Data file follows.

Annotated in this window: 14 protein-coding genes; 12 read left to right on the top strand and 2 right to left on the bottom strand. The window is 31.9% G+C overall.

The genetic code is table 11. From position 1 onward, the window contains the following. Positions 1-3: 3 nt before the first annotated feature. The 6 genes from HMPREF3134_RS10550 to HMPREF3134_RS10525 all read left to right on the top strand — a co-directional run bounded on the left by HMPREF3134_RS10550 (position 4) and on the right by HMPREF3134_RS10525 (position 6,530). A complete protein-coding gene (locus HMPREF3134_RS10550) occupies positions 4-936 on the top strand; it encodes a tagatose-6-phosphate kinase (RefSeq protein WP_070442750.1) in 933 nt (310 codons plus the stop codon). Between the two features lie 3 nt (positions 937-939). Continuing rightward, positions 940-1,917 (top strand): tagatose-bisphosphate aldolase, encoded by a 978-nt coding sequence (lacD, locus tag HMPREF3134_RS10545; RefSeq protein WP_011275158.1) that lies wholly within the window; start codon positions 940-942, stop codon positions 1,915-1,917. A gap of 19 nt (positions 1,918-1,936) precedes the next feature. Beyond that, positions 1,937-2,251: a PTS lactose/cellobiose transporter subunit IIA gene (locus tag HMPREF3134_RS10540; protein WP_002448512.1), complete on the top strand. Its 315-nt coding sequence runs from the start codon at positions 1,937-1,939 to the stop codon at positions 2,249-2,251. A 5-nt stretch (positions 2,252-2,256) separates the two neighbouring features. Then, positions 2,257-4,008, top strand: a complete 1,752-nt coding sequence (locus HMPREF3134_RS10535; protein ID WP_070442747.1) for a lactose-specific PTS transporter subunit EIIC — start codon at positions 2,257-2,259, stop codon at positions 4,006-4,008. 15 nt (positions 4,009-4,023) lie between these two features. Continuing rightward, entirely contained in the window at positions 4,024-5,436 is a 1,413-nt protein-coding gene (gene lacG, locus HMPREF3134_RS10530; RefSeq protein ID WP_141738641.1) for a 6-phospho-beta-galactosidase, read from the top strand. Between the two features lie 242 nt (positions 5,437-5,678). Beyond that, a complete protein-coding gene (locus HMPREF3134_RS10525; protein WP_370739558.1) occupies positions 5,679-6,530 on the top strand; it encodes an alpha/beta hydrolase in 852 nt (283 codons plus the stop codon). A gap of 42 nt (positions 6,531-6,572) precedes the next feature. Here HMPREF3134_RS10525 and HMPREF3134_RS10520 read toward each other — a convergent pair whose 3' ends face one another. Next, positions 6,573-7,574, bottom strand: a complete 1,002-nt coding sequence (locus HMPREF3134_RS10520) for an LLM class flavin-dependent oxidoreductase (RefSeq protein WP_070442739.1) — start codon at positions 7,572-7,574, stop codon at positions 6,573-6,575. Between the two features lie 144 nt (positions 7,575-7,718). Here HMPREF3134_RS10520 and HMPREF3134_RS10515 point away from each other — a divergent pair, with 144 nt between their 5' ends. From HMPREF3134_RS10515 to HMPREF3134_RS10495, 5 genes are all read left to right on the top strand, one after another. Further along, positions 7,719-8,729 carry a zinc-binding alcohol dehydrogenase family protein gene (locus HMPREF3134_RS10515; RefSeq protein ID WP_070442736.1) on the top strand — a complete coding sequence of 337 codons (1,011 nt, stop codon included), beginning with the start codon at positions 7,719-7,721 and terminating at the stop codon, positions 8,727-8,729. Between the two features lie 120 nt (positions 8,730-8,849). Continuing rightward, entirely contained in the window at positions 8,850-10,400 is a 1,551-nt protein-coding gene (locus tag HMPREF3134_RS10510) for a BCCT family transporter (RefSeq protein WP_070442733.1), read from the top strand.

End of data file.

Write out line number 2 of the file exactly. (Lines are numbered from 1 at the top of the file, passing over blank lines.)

The genetic code is table 11. From position 1 onward, the window contains the following. Positions 1-3: 3 nt before the first annotated feature. The 6 genes from HMPREF3134_RS10550 to HMPREF3134_RS10525 all read left to right on the top strand — a co-directional run bounded on the left by HMPREF3134_RS10550 (position 4) and on the right by HMPREF3134_RS10525 (position 6,530). A complete protein-coding gene (locus HMPREF3134_RS10550) occupies positions 4-936 on the top strand; it encodes a tagatose-6-phosphate kinase (RefSeq protein WP_070442750.1) in 933 nt (310 codons plus the stop codon). Between the two features lie 3 nt (positions 937-939). Continuing rightward, positions 940-1,917 (top strand): tagatose-bisphosphate aldolase, encoded by a 978-nt coding sequence (lacD, locus tag HMPREF3134_RS10545; RefSeq protein WP_011275158.1) that lies wholly within the window; start codon positions 940-942, stop codon positions 1,915-1,917. A gap of 19 nt (positions 1,918-1,936) precedes the next feature. Beyond that, positions 1,937-2,251: a PTS lactose/cellobiose transporter subunit IIA gene (locus tag HMPREF3134_RS10540; protein WP_002448512.1), complete on the top strand. Its 315-nt coding sequence runs from the start codon at positions 1,937-1,939 to the stop codon at positions 2,249-2,251. A 5-nt stretch (positions 2,252-2,256) separates the two neighbouring features. Then, positions 2,257-4,008, top strand: a complete 1,752-nt coding sequence (locus HMPREF3134_RS10535; protein ID WP_070442747.1) for a lactose-specific PTS transporter subunit EIIC — start codon at positions 2,257-2,259, stop codon at positions 4,006-4,008. 15 nt (positions 4,009-4,023) lie between these two features. Continuing rightward, entirely contained in the window at positions 4,024-5,436 is a 1,413-nt protein-coding gene (gene lacG, locus HMPREF3134_RS10530; RefSeq protein ID WP_141738641.1) for a 6-phospho-beta-galactosidase, read from the top strand. Between the two features lie 242 nt (positions 5,437-5,678). Beyond that, a complete protein-coding gene (locus HMPREF3134_RS10525; protein WP_370739558.1) occupies positions 5,679-6,530 on the top strand; it encodes an alpha/beta hydrolase in 852 nt (283 codons plus the stop codon). A gap of 42 nt (positions 6,531-6,572) precedes the next feature. Here HMPREF3134_RS10525 and HMPREF3134_RS10520 read toward each other — a convergent pair whose 3' ends face one another. Next, positions 6,573-7,574, bottom strand: a complete 1,002-nt coding sequence (locus HMPREF3134_RS10520) for an LLM class flavin-dependent oxidoreductase (RefSeq protein WP_070442739.1) — start codon at positions 7,572-7,574, stop codon at positions 6,573-6,575. Between the two features lie 144 nt (positions 7,575-7,718). Here HMPREF3134_RS10520 and HMPREF3134_RS10515 point away from each other — a divergent pair, with 144 nt between their 5' ends. From HMPREF3134_RS10515 to HMPREF3134_RS10495, 5 genes are all read left to right on the top strand, one after another. Further along, positions 7,719-8,729 carry a zinc-binding alcohol dehydrogenase family protein gene (locus HMPREF3134_RS10515; RefSeq protein ID WP_070442736.1) on the top strand — a complete coding sequence of 337 codons (1,011 nt, stop codon included), beginning with the start codon at positions 7,719-7,721 and terminating at the stop codon, positions 8,727-8,729. Between the two features lie 120 nt (positions 8,730-8,849). Continuing rightward, entirely contained in the window at positions 8,850-10,400 is a 1,551-nt protein-coding gene (locus tag HMPREF3134_RS10510) for a BCCT family transporter (RefSeq protein WP_070442733.1), read from the top strand.